connection

A work friend’s family was in attendance at the Chicago parade, two parents and two very young children, huddled together with strangers in the stock room of a nearby store for 2 hours while the shooter was still on the loose. How terrifying. She seemed okay, grateful, and relieved the store was slow so we had some time to talk about it.

Everything to say about the US right now is too obvious, but I find it comforting to directly communicate with people, check in, temper feelings of isolation. This is the heart of why I think I panic when faced with the prospect of not being able to do what I’m doing. There’s a bittersweet flavor. I’ve been fortunate to encounter such wonderful people, also to have had busy hands and attention during a time when without it I might sink into social media and despair.

I tried really hard today, to connect with a young man who has worked in the store for just a few weeks. I just can’t seem to make a connection, which concerns me because he is like this with everyone. When asked what he’s interested in, nothing; what he wants to study, nothing. He doesn’t engage. He quietly does his tasks, but doesn’t feel as much there as others do.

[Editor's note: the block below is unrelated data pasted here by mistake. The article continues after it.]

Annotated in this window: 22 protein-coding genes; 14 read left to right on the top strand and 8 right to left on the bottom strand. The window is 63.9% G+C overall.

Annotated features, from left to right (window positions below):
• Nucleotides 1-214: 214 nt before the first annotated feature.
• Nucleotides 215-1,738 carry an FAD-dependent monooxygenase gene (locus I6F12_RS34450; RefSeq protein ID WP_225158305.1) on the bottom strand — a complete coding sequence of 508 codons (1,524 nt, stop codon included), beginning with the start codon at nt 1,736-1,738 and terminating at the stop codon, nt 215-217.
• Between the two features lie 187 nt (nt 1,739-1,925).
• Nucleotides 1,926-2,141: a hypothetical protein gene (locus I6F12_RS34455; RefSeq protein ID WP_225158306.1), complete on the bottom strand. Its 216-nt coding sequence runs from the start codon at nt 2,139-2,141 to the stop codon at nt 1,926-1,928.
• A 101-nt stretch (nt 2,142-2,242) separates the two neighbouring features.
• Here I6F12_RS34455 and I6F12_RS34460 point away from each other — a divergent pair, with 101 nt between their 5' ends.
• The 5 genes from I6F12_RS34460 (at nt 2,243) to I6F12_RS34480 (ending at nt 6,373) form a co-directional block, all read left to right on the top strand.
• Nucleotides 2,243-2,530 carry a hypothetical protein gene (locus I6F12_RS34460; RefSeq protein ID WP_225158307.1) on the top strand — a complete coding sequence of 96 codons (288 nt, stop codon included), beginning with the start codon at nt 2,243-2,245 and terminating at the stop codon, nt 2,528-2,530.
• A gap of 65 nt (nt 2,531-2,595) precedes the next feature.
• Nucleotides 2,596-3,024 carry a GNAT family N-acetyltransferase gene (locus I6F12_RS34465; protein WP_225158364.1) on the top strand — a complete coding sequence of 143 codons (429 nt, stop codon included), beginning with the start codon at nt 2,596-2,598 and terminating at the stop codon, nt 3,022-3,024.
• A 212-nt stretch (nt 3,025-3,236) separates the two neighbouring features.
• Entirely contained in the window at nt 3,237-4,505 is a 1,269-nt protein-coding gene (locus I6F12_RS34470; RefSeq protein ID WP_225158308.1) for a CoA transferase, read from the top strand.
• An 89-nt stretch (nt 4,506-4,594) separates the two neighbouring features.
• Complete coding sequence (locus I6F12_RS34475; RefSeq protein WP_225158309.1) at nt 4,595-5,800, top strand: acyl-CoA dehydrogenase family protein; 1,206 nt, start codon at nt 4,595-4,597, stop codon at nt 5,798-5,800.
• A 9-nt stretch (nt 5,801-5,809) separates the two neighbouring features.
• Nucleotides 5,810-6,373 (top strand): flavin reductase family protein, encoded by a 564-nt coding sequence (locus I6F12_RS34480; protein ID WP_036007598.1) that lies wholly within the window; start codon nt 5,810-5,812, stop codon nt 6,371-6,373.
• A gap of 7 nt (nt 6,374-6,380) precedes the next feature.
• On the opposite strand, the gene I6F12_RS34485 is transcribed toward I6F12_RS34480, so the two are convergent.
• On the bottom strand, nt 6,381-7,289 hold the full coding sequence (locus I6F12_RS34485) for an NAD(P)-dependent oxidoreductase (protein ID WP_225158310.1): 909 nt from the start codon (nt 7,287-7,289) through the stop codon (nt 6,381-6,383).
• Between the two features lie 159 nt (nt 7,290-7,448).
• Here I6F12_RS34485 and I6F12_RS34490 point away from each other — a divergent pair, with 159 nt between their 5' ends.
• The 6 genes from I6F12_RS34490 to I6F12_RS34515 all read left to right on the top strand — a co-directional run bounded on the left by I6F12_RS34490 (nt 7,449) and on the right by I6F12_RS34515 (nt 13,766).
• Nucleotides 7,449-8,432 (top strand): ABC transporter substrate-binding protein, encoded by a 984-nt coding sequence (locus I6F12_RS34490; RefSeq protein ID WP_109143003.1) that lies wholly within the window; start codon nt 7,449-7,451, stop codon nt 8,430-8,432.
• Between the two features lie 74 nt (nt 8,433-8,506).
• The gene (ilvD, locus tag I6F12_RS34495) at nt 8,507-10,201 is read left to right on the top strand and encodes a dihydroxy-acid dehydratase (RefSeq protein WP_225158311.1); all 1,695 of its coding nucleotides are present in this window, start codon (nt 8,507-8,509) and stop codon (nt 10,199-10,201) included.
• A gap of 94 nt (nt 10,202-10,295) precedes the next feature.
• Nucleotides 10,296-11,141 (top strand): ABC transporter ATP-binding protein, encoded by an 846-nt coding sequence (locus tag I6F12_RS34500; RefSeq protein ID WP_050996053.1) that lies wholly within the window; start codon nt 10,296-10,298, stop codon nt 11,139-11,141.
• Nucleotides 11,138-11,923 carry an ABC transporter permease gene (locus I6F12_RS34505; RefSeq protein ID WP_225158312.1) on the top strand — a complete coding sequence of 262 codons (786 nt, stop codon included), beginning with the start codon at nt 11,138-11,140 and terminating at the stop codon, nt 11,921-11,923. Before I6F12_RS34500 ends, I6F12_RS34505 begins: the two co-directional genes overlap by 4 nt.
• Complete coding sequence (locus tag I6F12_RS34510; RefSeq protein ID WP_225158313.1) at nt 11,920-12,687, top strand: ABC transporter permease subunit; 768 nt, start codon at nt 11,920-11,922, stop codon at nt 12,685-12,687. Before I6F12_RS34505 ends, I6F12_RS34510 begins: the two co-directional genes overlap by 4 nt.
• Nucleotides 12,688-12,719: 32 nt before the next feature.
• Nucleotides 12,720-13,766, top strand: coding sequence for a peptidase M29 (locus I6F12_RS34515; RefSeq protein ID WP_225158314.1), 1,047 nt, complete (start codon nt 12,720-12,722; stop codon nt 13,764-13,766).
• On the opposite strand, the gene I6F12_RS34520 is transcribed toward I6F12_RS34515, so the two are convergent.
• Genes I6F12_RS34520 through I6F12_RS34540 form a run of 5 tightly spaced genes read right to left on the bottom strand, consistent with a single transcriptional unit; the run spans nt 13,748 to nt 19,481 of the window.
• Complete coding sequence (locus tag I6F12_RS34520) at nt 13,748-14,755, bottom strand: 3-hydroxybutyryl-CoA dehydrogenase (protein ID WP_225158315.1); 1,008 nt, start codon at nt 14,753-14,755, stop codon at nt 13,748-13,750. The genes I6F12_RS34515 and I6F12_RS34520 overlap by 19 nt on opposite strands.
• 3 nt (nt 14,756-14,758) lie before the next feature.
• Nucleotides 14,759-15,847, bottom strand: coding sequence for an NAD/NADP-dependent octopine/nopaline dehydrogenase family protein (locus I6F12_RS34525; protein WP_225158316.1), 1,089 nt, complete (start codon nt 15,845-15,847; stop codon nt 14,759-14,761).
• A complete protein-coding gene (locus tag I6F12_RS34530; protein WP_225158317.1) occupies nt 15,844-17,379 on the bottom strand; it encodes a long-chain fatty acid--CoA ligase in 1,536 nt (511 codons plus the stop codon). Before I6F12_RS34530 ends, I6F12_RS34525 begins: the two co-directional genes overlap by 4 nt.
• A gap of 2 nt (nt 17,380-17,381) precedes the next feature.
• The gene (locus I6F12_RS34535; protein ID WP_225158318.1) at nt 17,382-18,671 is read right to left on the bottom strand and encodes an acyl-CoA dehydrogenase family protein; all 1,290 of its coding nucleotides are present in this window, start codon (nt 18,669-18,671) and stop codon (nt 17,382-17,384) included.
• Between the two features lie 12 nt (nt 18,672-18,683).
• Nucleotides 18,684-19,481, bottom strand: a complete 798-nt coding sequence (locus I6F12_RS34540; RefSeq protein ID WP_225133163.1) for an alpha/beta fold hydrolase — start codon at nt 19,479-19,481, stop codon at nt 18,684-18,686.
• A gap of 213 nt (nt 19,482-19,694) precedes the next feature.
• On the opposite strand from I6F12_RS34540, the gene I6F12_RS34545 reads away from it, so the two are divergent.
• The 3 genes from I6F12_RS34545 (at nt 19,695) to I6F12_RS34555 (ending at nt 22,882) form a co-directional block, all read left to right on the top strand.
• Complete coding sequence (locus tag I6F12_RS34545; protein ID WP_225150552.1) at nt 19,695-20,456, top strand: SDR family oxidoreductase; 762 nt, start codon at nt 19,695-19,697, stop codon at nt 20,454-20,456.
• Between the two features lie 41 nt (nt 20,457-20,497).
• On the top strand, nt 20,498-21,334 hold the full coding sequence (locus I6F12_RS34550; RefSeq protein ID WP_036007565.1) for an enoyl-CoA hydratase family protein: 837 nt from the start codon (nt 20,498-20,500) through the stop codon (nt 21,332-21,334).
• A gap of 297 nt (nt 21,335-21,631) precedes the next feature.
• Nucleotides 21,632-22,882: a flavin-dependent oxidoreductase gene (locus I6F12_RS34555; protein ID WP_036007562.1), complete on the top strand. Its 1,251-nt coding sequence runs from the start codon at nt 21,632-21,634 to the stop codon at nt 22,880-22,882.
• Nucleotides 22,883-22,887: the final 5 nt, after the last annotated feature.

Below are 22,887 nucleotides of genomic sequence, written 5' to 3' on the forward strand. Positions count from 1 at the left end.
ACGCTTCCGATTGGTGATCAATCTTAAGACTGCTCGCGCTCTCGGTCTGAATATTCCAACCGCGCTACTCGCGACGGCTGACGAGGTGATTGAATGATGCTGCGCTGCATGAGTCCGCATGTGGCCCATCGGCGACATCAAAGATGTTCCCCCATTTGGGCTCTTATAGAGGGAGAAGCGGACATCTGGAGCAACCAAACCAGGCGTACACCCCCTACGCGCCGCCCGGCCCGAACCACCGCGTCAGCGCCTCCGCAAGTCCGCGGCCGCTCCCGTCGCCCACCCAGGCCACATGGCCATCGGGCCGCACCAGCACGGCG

I may have been projecting too much onto him because of so many young disconnected men in the news, but it seems right to be a source of warmth, lightness, in whatever ways I can.

Published by Stephanie Beth

I write about meditation, inquiry and play!

One thought on “connection

  1. Love this: “ but it seems right to be a source of warmth, lightness, in whatever ways I can.” What a beautiful thought of interacting with a withdrawn young man so he can feel being part of the world.

    Like

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